Saturday 3 January ~

This weekend we point football’s moral compass towards the FA Cup, at a time when the preservation of the year’s first Saturday being dominated by a raft of third-round fixtures pitting big against small and featuring half a dozen non-League names feels like a minor triumph in itself. Never mind Harry Redknapp moaning that there are too many cups and too many games - the loveable boss probably draped his hangdog chops across last season’s FA Cup and said to his players: “All very well, but it’s not the bloody Premier League, is it.” Before leaving for Tottenham. Already this season’s competition has thrown up Histon’s gratifying win over Leeds and Droylesden’s story-laden second-round series of games with Chesterfield. The broadcasters’ laments about the lack of an obvious Big Game to blandly hype means little to those of us looking forward to a traditional Saturday of Cup football that will inevitably throw up a surprise or two.

On top of that, this year’s best non-League story has not, so far, been a snotty-voiced focus on the postman, the fletcher, the teacher and the bank teller making up the back four of Backwoods Town as they face their day of a lifetime tapping the ankles of a heavily insured second choice Premier League line-up. Instead we embrace the unprecedented phenomenon of Kettering Town, a team whose shirt sponsor, Interpal, is a charity that sends aid to the Palestinian territories, and whose chairman, Imraan Ladak, talks incongruous sense for someone involved in both football and the jargon-led, parasitic world of recruitment consultancy. “Quite a few people have asked questions, and rightly so,” he said of the sponsorship. “Debate and people asking questions are part of it because it increases awareness of different situations. We're trying to promote the fact that regardless of anything else, human life's really important and we need to do everything we can to bring this to public attention.”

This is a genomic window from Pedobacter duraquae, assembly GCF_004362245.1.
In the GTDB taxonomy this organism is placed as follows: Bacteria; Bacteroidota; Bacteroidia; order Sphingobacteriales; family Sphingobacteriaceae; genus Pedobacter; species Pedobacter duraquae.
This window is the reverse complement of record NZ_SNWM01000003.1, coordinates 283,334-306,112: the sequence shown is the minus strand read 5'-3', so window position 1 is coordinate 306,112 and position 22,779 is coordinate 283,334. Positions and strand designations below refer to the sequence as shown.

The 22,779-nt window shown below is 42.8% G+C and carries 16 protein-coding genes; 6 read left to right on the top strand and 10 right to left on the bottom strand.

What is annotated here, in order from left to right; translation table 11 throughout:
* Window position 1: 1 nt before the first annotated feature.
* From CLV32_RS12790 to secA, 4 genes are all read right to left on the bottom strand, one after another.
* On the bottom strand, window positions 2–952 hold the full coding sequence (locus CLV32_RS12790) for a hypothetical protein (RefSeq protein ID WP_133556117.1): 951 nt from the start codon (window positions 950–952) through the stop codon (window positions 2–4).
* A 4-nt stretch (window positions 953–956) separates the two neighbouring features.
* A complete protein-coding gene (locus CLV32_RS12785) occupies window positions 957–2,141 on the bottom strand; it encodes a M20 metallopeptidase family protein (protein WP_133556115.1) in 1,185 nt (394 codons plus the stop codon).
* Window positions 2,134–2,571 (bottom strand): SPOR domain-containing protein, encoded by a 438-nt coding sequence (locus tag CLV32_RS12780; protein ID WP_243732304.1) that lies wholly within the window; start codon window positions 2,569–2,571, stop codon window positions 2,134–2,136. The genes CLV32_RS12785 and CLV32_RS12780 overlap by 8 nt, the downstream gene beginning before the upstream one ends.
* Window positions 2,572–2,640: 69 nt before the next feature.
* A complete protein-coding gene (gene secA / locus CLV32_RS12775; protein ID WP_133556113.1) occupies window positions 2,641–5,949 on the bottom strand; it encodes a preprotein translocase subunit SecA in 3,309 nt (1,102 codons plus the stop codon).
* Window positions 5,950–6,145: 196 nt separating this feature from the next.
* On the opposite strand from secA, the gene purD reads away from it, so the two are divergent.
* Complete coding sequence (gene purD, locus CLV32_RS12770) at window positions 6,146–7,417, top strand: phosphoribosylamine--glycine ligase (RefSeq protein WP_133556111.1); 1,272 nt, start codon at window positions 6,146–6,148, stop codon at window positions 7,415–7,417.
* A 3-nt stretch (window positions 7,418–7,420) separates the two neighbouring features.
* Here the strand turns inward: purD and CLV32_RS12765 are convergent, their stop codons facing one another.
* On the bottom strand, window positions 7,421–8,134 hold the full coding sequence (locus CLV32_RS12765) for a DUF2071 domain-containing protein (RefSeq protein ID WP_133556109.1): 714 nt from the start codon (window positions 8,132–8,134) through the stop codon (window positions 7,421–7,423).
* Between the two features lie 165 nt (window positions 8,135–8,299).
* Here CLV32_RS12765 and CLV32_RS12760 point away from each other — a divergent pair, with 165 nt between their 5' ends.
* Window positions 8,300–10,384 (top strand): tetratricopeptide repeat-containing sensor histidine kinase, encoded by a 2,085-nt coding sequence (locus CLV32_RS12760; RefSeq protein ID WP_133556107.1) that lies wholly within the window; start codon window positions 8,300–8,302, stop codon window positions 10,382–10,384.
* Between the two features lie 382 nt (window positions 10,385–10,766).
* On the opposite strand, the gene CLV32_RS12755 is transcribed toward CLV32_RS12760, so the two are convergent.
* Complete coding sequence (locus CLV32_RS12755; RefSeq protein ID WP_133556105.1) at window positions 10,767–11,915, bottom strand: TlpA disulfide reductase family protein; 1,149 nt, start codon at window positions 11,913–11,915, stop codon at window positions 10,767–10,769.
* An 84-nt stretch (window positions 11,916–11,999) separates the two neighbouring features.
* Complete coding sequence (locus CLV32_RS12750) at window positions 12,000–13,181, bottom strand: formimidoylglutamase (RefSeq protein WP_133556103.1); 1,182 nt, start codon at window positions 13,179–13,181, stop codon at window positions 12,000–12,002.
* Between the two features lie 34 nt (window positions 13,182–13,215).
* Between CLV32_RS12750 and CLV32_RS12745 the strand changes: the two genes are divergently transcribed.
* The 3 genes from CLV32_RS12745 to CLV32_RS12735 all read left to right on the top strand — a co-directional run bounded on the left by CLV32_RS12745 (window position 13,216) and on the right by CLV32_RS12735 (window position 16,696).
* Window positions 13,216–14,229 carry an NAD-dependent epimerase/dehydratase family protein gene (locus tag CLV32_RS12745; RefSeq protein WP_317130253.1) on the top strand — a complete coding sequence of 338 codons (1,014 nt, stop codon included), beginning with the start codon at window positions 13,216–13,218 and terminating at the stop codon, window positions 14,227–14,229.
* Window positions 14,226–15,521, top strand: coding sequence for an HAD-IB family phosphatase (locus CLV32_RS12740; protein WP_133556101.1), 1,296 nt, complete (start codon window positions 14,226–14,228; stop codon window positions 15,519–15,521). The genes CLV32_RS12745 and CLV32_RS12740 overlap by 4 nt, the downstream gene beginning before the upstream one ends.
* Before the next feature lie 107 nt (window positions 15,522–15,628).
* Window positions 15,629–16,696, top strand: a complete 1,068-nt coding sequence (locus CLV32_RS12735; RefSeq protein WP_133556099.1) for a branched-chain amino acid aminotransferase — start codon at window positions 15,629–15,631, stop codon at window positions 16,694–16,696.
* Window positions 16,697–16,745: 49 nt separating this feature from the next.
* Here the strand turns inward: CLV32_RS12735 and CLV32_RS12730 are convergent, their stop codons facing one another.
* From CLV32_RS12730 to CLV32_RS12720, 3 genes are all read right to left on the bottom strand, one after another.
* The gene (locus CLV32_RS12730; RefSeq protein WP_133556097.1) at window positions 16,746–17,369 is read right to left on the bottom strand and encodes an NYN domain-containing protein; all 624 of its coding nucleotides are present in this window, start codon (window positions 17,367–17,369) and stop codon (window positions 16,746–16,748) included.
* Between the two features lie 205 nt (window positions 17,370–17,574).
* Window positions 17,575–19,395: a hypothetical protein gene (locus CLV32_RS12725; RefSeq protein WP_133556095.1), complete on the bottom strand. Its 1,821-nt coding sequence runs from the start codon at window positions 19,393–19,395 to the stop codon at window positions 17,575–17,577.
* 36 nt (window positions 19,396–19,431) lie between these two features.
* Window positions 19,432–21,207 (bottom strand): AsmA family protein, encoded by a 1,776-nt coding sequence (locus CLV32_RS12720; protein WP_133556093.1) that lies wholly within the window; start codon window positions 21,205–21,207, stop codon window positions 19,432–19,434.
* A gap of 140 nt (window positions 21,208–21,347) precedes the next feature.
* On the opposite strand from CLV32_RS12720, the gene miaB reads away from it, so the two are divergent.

But are you going to be playing two up front against Eastwood Town? You can almost hear the football world’s massed bums of discomfort shifting about on their cold plastic seats. It’s all very well Barcelona making grand humanitarian gestures by “donating“ their shirt sponsorship to UNICEF, but Kettering Town? Where is Kettering, anyway? It’s one of those places you’ve heard of, like Wantage or Uttoxeter, but it wouldn’t occur to you to bother looking it up on the map, let alone actually go there. And here they are not just knocking teams like Lincoln and Notts County out of the Cup, they’re threatening the game’s heavily fenced-in apolitical zone, where reminders that there are more important matters than the linesman’s failure to flag for an offside are viewed with mute, heavy suspicion.
We can then point our compass at the Cup’s other big story in the build-up to the third round – Steven Gerrard’s possible inclusion in the Liverpool team to face Preston North End. It’s probably unfair to view the player’s arrest for assault occasioning actual bodily harm against the backdrop of the Israeli-Palestinian conflict, but Kettering’s sponsorship of Interpal makes the contrast irresistible. While a no-name non-League team sacrifices income to bring attention to the plight of suffering in one of the world’s geo-political hotspots, the captain of the Premier League leaders, earning uncountable thousands of pounds per week, allegedly gets into a banal barroom brawl in the early hours of the morning because, the legend already goes, the DJ wouldn’t play Phil Collins. Put like that, the moral odds are so stacked against the player that you almost feel sorry for him. Never mind Barrow and Blyth Spartans – the third round’s biggest underdog is a man who’s captained England. Justice for Stevie G T-shirts are available at all righteous Merseyside retail outlets. Ian Plenderleith

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